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The Java Anonymous Proxy (JAP) service, a collaborative effort of Dresden University of Technology, Free University Berlin and the Independent Centre for Privacy Protection Schleswig-Holstein, Germany (ICPP), has been allowed to suspend its monitoring of users' IP traffic pending a decision on the legality of back-dooring it.

Collectively known as the AN.ON Project, the operators appealed a lower court's decision allowing the German Feds to obtain reports on users' access to a particular IP address (no doubt having to do with KP or bomb-making, etc).

The appeals court has allowed the operators to discontinue logging until their appeal has been answered. When a decision has been reached, the JAP team says they will document the whole affair, but cannot do so until the court issues its ruling.

A single record of access to the forbidden IP address has been logged but not yet disclosed to the Feds pending the higher court's decision, the JAP team says.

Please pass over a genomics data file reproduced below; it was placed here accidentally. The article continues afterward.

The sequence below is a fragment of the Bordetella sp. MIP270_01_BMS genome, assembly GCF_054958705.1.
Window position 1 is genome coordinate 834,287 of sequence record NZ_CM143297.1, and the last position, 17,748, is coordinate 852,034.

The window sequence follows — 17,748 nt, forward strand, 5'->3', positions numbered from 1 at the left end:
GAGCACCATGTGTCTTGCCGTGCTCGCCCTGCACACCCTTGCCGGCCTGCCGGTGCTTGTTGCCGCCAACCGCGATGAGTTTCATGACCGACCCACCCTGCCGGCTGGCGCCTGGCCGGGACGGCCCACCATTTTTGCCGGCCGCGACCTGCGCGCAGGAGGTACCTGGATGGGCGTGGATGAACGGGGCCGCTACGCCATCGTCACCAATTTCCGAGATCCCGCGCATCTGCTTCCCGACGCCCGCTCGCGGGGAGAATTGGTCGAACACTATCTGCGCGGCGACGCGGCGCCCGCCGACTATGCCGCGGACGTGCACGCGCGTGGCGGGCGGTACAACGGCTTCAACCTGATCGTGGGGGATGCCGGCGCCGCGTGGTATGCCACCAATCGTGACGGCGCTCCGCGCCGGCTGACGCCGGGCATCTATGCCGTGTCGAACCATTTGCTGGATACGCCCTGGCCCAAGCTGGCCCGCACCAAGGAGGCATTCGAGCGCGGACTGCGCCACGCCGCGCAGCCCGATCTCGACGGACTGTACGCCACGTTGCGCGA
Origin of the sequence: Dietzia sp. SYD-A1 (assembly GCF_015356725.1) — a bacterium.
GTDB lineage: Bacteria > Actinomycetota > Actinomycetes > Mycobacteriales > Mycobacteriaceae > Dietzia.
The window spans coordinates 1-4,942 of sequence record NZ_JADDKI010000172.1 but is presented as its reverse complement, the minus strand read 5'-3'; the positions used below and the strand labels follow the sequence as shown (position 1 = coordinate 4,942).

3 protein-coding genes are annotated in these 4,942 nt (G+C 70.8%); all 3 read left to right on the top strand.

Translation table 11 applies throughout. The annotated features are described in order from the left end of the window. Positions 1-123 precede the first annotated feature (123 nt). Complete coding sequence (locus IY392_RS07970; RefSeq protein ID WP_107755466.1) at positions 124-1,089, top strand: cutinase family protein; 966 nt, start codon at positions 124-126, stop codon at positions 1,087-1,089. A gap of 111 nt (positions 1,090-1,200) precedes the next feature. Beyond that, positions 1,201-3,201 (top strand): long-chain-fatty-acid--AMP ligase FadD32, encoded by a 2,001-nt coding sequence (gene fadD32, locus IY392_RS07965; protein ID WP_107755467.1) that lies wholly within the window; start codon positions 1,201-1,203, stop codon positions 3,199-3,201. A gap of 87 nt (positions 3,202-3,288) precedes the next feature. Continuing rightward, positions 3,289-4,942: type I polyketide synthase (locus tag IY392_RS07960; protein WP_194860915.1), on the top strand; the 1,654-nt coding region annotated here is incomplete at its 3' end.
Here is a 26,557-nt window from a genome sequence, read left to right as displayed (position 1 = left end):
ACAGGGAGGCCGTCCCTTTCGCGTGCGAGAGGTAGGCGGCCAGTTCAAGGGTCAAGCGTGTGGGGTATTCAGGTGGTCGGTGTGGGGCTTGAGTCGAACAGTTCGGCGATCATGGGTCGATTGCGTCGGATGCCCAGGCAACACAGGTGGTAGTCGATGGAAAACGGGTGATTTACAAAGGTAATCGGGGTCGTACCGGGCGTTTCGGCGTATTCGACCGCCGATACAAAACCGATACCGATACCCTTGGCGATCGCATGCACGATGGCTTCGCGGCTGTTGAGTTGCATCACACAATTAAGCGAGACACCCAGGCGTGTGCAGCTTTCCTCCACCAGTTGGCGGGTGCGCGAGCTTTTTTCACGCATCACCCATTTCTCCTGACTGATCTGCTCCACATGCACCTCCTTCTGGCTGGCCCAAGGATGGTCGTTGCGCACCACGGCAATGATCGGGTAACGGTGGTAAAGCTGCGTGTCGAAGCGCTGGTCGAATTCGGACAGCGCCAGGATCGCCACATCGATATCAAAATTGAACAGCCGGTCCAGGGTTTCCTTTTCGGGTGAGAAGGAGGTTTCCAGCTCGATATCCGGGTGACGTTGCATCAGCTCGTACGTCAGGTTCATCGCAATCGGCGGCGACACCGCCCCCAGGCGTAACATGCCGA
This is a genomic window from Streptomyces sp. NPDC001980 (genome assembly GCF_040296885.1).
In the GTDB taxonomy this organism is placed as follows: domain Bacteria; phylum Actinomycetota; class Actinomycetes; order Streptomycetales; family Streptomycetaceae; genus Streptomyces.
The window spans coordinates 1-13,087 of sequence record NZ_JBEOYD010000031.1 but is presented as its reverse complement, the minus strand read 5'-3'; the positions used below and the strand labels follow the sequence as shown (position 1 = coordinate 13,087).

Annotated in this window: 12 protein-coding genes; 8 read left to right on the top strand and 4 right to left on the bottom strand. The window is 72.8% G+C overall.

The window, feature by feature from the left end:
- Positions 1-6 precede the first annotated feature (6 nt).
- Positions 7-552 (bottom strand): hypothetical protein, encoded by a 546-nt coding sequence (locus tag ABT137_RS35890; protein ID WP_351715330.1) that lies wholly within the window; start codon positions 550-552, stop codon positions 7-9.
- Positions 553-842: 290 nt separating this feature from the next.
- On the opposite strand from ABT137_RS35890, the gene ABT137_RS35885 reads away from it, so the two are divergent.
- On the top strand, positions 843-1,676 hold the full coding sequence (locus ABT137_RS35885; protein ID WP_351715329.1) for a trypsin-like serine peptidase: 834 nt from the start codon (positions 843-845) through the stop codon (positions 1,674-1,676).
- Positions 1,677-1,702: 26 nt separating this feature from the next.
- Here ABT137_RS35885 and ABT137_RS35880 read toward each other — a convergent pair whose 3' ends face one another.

In a previous article The Register criticised the way the JAP team handled its initial confrontation with the Feds, ie., by waiting quietly until a user discovered the back door before acknowledging the situation.

We believe there were better ways of dealing with the court order, either by posting a prominent warning that the service might be subject to monitoring by the authorities, by leaking the information to the press outside Germany, or by disabling the affected proxies temporarily in protest.

We hope that if the JAP team should lose its appeal and be ordered to resume monitoring, particularly under a gag order, it will find a way of giving the public a proper heads up. Their previous performance hardly inspires confidence, but there is always opportunity for redemption. ®

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Net anonymity service back-doored

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